Ultimately, marriage is tough because it’s a reflection of the gospel—a covenant that is about forgiveness, sacrifice and commitment. We express to our spouse the same kind of love that God has expressed for us and his people—a love that is perpetually in a state of grace and forgiveness.

‘This is the only kind of relationship that will transform us,’ Keller says.


Contedness in Every Season

If you’re single and over it, that’s okay. God has hardwired us for love and intimacy. But the Bible is also quite clear about learning to be content in whatever season we’re in.

In Philippians 4:11, Paul says: ‘I have learned to be content whatever the circumstances’.

Here, Paul is saying that contentment is not something that comes naturally, but rather it is a learned skill. Paul wrote this while in prison, so he was walking the talk when he describes choosing joy and contentedness, even in the most unjust circumstances.

Regardless of what chapter of life we are in—married, single, divorced or widowed—we can always find things to be thankful for. That might sound cliché, but it’s actually a gritty and real way to live. It’s way easier to think, ‘If only I was … then I would be happy’. It’s easier to live in this fantasy. It’s a lot harder to choose gratitude within the reality you’re facing right now.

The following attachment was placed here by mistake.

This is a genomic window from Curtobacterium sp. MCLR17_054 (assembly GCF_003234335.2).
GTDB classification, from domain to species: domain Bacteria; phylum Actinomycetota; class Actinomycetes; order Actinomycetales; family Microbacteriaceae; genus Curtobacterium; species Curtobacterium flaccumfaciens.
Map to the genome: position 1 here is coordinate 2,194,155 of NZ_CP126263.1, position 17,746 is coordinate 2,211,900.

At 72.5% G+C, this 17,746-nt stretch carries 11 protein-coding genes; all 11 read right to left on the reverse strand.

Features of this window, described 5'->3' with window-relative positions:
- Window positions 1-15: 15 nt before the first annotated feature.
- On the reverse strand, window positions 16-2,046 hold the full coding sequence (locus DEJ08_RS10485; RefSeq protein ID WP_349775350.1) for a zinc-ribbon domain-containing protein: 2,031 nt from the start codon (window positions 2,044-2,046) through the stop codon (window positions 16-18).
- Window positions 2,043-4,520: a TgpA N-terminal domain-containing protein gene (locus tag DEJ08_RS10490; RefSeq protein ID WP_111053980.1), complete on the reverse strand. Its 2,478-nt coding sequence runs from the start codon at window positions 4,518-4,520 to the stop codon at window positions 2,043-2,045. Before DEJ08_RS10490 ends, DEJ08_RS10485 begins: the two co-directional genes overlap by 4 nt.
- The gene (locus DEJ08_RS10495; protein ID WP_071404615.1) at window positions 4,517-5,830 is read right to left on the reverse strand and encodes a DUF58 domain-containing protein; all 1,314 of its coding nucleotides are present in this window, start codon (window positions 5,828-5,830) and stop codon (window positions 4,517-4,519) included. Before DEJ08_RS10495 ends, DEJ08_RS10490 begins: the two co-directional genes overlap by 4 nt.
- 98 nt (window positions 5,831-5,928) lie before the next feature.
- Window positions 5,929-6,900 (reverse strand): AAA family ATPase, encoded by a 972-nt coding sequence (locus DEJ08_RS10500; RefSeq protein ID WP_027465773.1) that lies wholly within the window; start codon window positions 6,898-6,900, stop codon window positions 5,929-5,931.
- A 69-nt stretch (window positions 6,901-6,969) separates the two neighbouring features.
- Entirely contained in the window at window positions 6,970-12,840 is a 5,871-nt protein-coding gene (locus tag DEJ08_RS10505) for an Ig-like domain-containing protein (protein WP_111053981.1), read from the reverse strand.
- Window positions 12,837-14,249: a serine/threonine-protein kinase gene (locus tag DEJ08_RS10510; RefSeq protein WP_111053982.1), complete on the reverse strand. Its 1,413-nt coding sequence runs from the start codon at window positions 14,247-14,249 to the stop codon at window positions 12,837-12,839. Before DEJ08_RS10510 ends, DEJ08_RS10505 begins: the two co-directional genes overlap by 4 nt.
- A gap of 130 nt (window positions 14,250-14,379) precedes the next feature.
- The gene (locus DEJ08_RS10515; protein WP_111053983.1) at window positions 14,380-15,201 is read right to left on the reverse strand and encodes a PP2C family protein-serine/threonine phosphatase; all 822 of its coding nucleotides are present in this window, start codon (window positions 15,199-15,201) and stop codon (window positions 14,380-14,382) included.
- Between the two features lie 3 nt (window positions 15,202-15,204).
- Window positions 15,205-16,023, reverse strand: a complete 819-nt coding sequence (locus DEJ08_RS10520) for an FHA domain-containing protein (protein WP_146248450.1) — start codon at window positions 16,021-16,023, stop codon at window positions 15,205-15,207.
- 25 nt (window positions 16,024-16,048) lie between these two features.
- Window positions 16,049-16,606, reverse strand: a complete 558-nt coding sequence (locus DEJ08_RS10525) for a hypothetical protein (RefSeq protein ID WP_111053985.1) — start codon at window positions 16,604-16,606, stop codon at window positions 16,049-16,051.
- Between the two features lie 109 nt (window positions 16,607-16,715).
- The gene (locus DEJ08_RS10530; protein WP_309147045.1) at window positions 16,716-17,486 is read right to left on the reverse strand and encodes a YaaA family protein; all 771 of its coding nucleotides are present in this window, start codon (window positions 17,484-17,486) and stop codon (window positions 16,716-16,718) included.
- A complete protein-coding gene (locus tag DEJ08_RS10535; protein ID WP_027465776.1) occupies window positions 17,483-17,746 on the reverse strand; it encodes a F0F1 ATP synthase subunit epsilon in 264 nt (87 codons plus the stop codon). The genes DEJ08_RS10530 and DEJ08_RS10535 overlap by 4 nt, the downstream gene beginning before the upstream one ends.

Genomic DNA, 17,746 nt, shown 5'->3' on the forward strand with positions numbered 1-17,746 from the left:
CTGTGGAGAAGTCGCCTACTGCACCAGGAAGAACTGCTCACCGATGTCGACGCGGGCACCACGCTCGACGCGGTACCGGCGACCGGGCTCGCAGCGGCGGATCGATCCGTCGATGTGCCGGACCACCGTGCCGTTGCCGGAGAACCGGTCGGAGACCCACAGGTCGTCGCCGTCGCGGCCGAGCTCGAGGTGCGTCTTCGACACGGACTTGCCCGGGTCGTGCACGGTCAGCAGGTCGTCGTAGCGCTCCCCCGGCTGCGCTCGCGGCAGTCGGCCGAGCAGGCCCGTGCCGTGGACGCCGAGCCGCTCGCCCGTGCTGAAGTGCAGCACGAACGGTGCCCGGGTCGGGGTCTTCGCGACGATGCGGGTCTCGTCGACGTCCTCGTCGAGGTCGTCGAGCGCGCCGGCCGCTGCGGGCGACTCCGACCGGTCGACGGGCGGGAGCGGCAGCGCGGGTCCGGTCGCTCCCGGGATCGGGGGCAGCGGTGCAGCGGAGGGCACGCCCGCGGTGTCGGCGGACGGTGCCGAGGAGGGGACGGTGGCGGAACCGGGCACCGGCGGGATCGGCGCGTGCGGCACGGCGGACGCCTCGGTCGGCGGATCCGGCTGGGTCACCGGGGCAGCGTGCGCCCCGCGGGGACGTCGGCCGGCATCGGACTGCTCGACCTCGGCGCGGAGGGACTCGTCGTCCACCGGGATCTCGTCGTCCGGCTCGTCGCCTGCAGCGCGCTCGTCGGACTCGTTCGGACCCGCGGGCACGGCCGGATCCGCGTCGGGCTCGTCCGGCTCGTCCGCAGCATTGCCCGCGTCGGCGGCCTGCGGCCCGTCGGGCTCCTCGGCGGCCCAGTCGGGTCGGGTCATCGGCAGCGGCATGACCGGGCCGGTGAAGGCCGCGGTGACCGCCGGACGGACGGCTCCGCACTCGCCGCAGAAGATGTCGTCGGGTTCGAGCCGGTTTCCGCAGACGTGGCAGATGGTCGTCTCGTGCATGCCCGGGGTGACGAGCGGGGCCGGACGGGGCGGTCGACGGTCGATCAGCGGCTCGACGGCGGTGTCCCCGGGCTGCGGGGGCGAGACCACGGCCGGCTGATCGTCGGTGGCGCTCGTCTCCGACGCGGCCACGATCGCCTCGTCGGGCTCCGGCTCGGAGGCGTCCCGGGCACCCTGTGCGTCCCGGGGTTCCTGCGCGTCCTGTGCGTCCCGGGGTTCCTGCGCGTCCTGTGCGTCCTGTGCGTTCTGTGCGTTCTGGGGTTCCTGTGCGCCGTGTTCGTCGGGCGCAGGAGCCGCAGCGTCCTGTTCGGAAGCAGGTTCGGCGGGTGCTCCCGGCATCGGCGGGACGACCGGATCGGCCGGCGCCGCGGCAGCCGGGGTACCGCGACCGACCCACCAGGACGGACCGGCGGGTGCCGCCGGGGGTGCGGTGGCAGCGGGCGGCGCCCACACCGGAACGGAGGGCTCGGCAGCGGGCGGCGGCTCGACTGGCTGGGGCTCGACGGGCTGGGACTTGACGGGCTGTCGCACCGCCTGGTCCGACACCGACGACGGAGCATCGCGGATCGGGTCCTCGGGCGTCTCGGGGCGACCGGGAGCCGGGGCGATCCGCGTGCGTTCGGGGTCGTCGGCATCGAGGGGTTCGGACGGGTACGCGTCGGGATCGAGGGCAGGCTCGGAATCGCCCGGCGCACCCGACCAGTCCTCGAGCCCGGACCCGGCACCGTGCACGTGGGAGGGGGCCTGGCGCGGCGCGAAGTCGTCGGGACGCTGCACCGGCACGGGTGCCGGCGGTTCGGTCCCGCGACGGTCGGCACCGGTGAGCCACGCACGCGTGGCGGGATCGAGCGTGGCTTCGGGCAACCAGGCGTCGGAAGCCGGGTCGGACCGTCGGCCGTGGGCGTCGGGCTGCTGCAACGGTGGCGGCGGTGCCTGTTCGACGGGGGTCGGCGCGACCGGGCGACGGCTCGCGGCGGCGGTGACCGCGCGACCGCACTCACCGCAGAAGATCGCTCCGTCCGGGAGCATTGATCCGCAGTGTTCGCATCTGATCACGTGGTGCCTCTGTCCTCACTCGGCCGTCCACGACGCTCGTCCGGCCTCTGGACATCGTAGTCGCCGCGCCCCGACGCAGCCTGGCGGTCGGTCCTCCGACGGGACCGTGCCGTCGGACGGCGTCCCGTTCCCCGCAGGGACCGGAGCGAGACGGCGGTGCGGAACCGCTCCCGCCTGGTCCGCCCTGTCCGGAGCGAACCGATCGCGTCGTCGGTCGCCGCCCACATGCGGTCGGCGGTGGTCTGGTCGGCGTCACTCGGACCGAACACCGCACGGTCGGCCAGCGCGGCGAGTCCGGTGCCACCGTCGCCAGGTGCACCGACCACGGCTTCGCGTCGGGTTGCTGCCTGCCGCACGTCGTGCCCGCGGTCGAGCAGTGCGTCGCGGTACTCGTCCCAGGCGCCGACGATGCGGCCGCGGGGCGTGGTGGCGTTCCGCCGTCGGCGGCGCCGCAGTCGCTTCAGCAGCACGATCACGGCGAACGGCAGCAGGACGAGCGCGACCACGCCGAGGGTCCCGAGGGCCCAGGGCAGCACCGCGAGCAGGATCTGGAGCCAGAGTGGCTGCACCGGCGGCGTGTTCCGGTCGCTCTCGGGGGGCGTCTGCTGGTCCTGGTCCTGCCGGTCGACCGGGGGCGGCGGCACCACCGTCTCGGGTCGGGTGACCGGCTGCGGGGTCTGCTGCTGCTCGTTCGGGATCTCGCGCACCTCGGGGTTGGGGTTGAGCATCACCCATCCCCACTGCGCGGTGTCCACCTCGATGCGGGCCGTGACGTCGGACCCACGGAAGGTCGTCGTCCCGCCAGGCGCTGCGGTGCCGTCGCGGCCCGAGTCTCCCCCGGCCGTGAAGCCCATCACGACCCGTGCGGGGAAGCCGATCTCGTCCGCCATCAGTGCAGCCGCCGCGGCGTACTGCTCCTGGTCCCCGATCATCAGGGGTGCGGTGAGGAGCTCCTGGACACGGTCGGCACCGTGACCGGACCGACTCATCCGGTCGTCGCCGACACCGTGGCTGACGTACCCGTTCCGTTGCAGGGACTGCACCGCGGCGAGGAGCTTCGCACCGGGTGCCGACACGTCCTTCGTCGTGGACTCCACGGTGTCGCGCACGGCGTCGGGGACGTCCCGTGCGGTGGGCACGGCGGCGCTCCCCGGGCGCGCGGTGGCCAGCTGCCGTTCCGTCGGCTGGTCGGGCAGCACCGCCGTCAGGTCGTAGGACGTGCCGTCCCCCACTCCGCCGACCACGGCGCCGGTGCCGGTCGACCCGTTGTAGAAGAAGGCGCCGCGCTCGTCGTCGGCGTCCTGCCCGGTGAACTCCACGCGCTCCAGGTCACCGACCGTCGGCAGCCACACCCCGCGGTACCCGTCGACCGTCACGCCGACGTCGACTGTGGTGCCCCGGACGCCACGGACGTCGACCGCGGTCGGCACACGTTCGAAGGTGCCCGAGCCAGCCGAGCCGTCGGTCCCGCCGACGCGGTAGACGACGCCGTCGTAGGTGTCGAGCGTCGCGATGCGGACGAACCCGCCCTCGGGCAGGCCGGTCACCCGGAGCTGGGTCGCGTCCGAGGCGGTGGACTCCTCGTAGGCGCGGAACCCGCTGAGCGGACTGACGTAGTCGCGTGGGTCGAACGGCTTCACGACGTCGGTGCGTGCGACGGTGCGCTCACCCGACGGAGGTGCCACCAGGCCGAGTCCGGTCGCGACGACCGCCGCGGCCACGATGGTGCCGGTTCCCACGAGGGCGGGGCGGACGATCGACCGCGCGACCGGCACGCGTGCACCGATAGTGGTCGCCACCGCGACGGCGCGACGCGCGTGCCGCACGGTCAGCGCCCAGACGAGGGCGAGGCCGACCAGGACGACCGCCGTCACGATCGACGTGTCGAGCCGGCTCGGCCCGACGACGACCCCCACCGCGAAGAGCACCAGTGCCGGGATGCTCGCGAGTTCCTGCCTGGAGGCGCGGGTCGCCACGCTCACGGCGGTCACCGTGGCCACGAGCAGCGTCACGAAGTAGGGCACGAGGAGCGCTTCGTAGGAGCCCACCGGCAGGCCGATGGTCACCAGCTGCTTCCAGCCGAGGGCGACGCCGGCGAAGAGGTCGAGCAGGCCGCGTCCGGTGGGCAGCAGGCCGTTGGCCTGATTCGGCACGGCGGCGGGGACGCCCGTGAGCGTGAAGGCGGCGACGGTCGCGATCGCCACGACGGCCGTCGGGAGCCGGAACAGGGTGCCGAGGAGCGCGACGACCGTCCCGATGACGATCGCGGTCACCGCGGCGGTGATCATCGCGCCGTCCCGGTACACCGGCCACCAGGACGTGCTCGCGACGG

This certainly doesn’t mean it’s wrong to desire change. But, rather, we can learn and practise being satisfied until God brings the change.

‘Do not be anxious about anything, but in every situation, by prayer and petition, with thanksgiving, present your requests to God,’ says Philippians 4:6–7. ‘And the peace of God, which transcends all understanding, will guard your hearts and your minds in Christ Jesus.’

Instead of praying for the perfect partner, pray for peace in whatever situation you’re in today.


‘Don’t instill, or allow anybody else to instill into the hearts of your girls the idea that marriage is the chief end of life. If you do, don’t be surprised if they get engaged to the first empty, useless fool they come across.’

—William Booth